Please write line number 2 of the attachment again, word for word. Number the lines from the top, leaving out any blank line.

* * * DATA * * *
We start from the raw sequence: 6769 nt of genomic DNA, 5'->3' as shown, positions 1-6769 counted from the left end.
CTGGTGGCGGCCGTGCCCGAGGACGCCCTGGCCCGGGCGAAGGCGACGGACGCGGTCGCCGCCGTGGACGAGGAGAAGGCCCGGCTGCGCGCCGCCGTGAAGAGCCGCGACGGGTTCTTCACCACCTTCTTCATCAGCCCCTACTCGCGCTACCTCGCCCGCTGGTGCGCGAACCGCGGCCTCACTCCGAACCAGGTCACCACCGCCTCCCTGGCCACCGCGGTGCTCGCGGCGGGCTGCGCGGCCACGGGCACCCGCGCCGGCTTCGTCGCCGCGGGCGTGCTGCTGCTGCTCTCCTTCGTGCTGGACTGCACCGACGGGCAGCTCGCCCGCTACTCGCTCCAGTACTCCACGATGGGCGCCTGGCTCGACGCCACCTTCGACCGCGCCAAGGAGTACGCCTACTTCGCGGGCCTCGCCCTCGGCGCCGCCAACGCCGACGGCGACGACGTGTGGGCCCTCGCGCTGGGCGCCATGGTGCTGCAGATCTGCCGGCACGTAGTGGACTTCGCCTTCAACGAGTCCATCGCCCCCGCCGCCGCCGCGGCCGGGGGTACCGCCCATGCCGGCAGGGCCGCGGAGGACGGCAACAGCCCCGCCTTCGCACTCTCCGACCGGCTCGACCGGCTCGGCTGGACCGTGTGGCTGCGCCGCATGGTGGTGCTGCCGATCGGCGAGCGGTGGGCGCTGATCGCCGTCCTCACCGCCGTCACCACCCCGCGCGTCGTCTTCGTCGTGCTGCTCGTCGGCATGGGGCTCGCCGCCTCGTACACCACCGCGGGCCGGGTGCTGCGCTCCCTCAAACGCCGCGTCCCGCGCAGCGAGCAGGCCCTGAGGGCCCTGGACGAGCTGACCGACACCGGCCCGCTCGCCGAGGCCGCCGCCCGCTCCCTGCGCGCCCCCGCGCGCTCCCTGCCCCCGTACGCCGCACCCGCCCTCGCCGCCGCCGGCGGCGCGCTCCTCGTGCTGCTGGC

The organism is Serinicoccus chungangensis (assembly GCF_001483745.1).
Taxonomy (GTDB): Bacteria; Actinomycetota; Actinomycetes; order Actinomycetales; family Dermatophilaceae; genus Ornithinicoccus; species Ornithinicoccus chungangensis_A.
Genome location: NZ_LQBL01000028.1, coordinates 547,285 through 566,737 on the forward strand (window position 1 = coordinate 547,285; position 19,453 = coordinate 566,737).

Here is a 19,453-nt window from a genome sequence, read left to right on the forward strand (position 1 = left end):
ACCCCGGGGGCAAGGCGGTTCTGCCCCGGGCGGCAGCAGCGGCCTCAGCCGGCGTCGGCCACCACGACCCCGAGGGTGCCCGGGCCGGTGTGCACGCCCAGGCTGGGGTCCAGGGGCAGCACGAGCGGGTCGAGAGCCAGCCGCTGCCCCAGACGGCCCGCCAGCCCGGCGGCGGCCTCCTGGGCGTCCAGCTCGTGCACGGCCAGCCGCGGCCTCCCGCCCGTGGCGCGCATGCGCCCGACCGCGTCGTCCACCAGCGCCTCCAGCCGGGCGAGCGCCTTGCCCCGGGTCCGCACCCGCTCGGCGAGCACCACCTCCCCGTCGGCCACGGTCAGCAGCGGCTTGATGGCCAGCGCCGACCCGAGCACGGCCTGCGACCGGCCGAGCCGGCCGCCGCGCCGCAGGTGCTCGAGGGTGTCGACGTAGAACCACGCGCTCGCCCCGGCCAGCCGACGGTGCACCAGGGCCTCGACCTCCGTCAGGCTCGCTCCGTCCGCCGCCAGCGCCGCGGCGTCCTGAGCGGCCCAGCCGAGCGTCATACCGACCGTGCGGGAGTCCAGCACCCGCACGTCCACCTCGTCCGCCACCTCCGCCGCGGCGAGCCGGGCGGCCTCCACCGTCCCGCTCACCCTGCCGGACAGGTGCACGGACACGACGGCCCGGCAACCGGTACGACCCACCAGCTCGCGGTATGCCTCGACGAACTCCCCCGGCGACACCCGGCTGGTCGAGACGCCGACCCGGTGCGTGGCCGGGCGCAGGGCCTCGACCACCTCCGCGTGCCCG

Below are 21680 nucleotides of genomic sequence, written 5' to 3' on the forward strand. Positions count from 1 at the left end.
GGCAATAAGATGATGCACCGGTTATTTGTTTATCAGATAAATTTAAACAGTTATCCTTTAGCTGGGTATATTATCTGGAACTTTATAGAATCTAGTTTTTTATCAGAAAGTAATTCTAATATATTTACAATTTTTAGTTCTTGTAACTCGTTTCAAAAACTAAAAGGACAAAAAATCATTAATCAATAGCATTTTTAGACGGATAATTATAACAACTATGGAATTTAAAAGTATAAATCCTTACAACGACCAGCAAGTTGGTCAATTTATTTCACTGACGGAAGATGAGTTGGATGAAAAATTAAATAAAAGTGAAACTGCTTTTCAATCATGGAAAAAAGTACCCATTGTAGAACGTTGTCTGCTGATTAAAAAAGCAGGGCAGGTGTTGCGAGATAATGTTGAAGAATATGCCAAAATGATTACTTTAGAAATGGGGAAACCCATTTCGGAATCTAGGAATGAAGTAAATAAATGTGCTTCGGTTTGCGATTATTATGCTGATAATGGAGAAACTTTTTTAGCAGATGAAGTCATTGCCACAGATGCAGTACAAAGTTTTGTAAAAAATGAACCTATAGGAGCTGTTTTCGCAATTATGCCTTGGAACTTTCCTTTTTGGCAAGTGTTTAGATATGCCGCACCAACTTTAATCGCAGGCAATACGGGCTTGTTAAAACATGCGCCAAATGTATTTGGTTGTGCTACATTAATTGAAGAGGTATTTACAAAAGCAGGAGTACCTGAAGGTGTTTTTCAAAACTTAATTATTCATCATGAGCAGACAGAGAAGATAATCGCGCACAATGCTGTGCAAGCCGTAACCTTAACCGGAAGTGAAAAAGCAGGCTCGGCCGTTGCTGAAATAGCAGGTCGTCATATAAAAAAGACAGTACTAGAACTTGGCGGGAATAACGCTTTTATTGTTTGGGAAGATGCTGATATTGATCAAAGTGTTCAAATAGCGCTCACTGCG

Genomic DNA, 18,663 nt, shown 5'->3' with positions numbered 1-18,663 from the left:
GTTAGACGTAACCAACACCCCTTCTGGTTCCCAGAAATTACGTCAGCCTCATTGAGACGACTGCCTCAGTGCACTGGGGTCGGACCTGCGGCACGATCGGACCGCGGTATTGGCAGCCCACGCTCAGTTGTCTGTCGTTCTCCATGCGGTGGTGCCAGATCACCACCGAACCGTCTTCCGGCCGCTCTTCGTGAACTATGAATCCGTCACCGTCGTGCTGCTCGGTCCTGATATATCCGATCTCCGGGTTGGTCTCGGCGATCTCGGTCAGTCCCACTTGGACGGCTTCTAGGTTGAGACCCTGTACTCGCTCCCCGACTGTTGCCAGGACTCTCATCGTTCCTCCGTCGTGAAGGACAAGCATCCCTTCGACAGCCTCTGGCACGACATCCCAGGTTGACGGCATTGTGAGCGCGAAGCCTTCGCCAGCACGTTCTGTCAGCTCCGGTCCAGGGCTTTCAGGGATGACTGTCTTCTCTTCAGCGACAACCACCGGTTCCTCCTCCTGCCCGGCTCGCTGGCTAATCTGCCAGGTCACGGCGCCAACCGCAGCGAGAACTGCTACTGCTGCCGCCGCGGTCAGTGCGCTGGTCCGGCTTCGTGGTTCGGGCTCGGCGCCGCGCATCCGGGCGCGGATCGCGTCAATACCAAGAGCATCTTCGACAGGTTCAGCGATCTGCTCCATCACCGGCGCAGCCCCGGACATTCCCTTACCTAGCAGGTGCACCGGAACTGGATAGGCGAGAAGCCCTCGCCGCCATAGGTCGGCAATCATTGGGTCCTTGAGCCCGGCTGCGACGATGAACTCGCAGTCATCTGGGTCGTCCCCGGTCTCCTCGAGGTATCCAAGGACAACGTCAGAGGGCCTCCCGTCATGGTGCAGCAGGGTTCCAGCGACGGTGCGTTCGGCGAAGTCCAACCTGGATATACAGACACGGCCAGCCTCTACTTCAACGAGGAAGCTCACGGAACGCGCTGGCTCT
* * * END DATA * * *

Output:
CTGGTGGCGGCCGTGCCCGAGGACGCCCTGGCCCGGGCGAAGGCGACGGACGCGGTCGCCGCCGTGGACGAGGAGAAGGCCCGGCTGCGCGCCGCCGTGAAGAGCCGCGACGGGTTCTTCACCACCTTCTTCATCAGCCCCTACTCGCGCTACCTCGCCCGCTGGTGCGCGAACCGCGGCCTCACTCCGAACCAGGTCACCACCGCCTCCCTGGCCACCGCGGTGCTCGCGGCGGGCTGCGCGGCCACGGGCACCCGCGCCGGCTTCGTCGCCGCGGGCGTGCTGCTGCTGCTCTCCTTCGTGCTGGACTGCACCGACGGGCAGCTCGCCCGCTACTCGCTCCAGTACTCCACGATGGGCGCCTGGCTCGACGCCACCTTCGACCGCGCCAAGGAGTACGCCTACTTCGCGGGCCTCGCCCTCGGCGCCGCCAACGCCGACGGCGACGACGTGTGGGCCCTCGCGCTGGGCGCCATGGTGCTGCAGATCTGCCGGCACGTAGTGGACTTCGCCTTCAACGAGTCCATCGCCCCCGCCGCCGCCGCGGCCGGGGGTACCGCCCATGCCGGCAGGGCCGCGGAGGACGGCAACAGCCCCGCCTTCGCACTCTCCGACCGGCTCGACCGGCTCGGCTGGACCGTGTGGCTGCGCCGCATGGTGGTGCTGCCGATCGGCGAGCGGTGGGCGCTGATCGCCGTCCTCACCGCCGTCACCACCCCGCGCGTCGTCTTCGTCGTGCTGCTCGTCGGCATGGGGCTCGCCGCCTCGTACACCACCGCGGGCCGGGTGCTGCGCTCCCTCAAACGCCGCGTCCCGCGCAGCGAGCAGGCCCTGAGGGCCCTGGACGAGCTGACCGACACCGGCCCGCTCGCCGAGGCCGCCGCCCGCTCCCTGCGCGCCCCCGCGCGCTCCCTGCCCCCGTACGCCGCACCCGCCCTCGCCGCCGCCGGCGGCGCGCTCCTCGTGCTGCTGGC